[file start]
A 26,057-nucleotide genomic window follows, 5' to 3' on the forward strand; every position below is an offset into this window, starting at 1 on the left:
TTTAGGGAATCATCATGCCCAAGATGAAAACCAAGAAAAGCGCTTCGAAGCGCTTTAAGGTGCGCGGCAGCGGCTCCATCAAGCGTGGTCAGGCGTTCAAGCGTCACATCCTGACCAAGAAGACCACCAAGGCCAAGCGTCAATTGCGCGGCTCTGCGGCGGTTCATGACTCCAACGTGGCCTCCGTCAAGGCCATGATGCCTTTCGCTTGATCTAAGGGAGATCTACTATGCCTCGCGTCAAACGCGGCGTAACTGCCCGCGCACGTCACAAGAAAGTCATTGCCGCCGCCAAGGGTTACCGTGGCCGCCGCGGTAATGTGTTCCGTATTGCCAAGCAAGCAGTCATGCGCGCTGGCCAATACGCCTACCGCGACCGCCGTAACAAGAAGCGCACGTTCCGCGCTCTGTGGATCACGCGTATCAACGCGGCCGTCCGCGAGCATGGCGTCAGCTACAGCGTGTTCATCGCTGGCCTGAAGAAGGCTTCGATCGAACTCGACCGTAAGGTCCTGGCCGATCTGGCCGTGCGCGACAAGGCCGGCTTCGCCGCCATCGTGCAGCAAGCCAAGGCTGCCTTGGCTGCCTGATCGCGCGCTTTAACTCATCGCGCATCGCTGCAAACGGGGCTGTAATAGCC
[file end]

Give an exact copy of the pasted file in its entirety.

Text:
A 26,057-nucleotide genomic window follows, 5' to 3' on the forward strand; every position below is an offset into this window, starting at 1 on the left:
TTTAGGGAATCATCATGCCCAAGATGAAAACCAAGAAAAGCGCTTCGAAGCGCTTTAAGGTGCGCGGCAGCGGCTCCATCAAGCGTGGTCAGGCGTTCAAGCGTCACATCCTGACCAAGAAGACCACCAAGGCCAAGCGTCAATTGCGCGGCTCTGCGGCGGTTCATGACTCCAACGTGGCCTCCGTCAAGGCCATGATGCCTTTCGCTTGATCTAAGGGAGATCTACTATGCCTCGCGTCAAACGCGGCGTAACTGCCCGCGCACGTCACAAGAAAGTCATTGCCGCCGCCAAGGGTTACCGTGGCCGCCGCGGTAATGTGTTCCGTATTGCCAAGCAAGCAGTCATGCGCGCTGGCCAATACGCCTACCGCGACCGCCGTAACAAGAAGCGCACGTTCCGCGCTCTGTGGATCACGCGTATCAACGCGGCCGTCCGCGAGCATGGCGTCAGCTACAGCGTGTTCATCGCTGGCCTGAAGAAGGCTTCGATCGAACTCGACCGTAAGGTCCTGGCCGATCTGGCCGTGCGCGACAAGGCCGGCTTCGCCGCCATCGTGCAGCAAGCCAAGGCTGCCTTGGCTGCCTGATCGCGCGCTTTAACTCATCGCGCATCGCTGCAAACGGGGCTGTAATAGCC